Publisher: Penguin Books (May 17, 2007)
ebook: 384 pages
Series: Virgin River #1
Add on: Goodreads
Rating: 4 of 5 stars
“Wanted: Midwife/nurse practitioner in Virgin River, population six hundred. Make a difference against the backdrop of towering California redwoods and crystal-clear rivers. Rent-free cabin included.” When the recently widowed Melinda Monroe sees this ad she quickly decides that the remote mountain town of Virgin River might be the perfect place to escape her heartache, and to reenergize the nursing career she loves. But her high hopes are dashed within an hour of arriving: the cabin is a dump, the roads are treacherous and the local doctor wants nothing to do with her. Realizing she’s made a huge mistake, Mel decides to leave town the following morning.
But a tiny baby, abandoned on a front porch, changes her plans…and a former marine cements them into place.
Melinda Monroe may have come to Virgin River looking for escape, but instead she finds her home.
After all these years reading Nora Roberts and other miscellaneous romances, I have always had this very romanticized notion about “small town life”. I imagined this great community and adorableness and awesome. Virgin River started out by frightening me a lot. There is minimal to no cell phone coverage, no local restaurants, and the neighboring town is 30+ minutes away. It’s a scary thought for a city gal, like myself.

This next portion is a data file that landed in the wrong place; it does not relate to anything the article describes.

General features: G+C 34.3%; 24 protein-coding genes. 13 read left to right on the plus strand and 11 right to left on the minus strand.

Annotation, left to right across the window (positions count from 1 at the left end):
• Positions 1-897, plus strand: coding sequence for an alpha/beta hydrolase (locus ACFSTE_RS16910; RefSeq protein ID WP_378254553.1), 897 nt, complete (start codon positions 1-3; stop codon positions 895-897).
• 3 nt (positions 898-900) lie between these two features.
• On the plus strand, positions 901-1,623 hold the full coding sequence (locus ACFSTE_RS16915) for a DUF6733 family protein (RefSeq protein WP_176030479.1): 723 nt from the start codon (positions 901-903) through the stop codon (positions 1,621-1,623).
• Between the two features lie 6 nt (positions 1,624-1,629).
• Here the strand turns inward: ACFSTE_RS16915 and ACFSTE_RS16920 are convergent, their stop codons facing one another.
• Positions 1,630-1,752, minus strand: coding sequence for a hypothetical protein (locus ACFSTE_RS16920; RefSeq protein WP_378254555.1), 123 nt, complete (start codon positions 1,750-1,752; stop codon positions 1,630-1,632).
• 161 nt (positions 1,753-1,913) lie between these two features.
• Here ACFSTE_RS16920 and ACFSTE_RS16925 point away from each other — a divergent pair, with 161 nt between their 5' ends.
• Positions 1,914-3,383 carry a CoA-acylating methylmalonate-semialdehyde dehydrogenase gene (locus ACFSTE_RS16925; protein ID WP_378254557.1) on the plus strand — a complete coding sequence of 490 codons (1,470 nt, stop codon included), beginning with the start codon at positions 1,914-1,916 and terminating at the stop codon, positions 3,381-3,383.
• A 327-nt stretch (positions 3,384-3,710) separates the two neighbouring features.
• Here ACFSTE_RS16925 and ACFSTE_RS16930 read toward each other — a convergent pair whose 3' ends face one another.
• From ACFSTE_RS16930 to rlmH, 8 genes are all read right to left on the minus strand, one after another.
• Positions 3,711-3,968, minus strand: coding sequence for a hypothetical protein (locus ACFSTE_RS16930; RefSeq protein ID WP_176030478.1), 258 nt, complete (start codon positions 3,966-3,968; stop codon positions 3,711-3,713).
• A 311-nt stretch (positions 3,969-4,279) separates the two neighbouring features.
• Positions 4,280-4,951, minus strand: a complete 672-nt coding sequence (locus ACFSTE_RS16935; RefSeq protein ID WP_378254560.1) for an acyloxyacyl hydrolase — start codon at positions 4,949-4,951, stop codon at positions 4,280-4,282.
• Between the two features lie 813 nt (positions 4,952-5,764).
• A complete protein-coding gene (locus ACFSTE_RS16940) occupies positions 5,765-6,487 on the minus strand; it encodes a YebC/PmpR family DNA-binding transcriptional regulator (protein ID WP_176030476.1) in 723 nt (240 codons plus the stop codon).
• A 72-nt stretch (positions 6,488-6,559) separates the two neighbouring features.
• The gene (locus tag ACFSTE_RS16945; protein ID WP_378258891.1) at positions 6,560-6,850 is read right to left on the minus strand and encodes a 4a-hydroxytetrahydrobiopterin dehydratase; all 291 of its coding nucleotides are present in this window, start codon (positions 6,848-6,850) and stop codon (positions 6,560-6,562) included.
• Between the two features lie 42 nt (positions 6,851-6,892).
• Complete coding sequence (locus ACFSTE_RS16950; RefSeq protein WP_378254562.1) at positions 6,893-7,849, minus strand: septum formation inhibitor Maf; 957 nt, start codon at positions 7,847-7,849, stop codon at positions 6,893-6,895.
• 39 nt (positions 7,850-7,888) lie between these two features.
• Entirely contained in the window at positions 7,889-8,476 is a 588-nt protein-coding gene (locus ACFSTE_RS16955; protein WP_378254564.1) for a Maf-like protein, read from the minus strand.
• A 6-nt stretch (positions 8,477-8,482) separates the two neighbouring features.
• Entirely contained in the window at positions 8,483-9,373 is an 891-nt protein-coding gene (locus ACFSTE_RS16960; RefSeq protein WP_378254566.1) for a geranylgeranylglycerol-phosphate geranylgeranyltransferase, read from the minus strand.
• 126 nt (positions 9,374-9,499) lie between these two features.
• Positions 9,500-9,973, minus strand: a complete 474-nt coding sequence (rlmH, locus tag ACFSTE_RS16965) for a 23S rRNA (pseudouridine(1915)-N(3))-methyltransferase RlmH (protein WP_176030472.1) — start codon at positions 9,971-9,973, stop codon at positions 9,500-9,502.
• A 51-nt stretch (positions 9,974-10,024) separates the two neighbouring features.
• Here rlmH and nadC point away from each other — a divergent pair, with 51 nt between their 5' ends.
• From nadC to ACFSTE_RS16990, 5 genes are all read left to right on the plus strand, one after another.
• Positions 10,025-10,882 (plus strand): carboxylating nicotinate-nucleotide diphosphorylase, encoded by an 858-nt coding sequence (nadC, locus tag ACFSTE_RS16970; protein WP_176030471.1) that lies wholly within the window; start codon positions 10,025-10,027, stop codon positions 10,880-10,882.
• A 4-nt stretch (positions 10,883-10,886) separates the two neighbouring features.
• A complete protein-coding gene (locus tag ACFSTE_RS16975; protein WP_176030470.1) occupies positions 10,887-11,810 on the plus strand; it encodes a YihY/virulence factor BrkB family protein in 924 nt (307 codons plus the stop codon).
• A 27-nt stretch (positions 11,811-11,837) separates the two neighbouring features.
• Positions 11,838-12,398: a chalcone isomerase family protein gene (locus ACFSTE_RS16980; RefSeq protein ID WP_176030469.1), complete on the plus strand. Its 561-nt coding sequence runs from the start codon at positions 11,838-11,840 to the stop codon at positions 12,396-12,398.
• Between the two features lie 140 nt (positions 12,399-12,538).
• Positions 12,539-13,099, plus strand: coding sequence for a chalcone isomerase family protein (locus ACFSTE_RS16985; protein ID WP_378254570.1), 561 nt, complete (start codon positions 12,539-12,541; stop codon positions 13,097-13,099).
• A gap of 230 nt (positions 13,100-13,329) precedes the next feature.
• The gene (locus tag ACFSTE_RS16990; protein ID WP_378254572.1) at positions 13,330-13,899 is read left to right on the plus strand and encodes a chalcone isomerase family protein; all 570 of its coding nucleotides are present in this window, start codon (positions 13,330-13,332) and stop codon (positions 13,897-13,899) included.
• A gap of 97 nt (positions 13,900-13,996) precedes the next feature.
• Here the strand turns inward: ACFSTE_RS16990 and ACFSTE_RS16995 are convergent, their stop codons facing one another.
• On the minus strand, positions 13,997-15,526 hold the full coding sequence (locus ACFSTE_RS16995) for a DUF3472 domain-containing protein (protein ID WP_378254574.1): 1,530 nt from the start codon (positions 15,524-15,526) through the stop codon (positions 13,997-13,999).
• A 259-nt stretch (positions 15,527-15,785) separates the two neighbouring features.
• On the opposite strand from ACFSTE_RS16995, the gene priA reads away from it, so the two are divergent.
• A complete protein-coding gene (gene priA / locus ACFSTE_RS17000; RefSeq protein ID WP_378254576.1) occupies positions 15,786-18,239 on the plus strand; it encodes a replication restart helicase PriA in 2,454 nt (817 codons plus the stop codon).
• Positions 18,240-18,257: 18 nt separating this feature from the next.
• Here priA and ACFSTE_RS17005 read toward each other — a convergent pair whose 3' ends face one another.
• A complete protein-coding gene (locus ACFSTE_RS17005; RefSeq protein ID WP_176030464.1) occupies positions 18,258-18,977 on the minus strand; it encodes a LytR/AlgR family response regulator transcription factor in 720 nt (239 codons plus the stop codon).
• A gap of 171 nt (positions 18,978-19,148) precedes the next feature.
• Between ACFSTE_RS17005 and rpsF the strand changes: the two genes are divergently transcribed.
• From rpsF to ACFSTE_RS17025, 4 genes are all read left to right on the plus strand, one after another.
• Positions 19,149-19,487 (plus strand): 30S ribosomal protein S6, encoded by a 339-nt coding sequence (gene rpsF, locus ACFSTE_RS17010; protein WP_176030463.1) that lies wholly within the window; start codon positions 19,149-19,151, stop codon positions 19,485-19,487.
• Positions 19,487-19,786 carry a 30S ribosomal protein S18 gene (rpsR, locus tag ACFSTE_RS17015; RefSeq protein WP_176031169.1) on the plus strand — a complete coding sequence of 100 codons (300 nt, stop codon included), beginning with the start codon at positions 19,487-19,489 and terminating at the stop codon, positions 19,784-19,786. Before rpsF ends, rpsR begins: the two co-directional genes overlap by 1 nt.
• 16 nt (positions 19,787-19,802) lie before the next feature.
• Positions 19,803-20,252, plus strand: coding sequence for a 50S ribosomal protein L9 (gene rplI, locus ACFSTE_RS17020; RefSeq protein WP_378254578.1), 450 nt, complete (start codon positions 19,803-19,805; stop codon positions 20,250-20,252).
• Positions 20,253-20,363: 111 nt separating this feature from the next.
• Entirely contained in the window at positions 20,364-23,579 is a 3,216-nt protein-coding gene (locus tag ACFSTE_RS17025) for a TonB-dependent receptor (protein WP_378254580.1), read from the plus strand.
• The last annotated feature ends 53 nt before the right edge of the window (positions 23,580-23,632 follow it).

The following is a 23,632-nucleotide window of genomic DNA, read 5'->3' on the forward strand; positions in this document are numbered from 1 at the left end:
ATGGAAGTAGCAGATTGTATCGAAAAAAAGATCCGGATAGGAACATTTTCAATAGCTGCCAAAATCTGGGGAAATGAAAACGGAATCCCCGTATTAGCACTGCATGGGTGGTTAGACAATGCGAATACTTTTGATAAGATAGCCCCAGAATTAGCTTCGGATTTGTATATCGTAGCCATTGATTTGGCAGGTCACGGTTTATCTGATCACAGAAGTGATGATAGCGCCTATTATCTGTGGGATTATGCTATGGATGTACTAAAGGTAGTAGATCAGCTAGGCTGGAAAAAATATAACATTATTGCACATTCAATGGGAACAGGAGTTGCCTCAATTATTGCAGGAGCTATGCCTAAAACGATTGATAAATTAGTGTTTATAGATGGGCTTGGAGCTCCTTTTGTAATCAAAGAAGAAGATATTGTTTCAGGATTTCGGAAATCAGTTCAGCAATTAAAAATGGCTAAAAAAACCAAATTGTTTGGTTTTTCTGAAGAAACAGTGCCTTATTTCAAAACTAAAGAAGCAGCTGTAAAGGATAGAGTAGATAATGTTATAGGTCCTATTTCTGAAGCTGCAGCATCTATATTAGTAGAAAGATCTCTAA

However, once I got past that initial scare, it was a very cute, very heartwarming romance. We have Melinda who is looking for a way to start over, and Jack Sheridan, a former U.S. Marine, who has settled in town as the owner of a bar/restaurant of sorts. There’s an instant attraction between the two that has Jack trying to keep Melinda from fleeing too quick when the small town life wasn’t quite as advertised.
As Melinda starts settling into life in Virgin River, we get to see that it might be horrifyingly rustic, but the charm certainly starts to show through. It’s a slow process of getting acclimated to the life, the locals, and the pace of life, but Melinda takes to it. And it’s worth seeing her move past her grief into something more with Jack, who is patient and all sorts of wonderful. As a former U.S. Marine, he does have his own demons to battle and Melinda steps up to bat for him just as well as he did for her.
The reader can tell how much research, time, and effort went into this book. It’s more than just a romance, it’s a story of this place, Virgin River, and the lives of its inhabitants. Virgin River is a great choice for any romance fan who is looking for a good meaty series to dig their teeth into.
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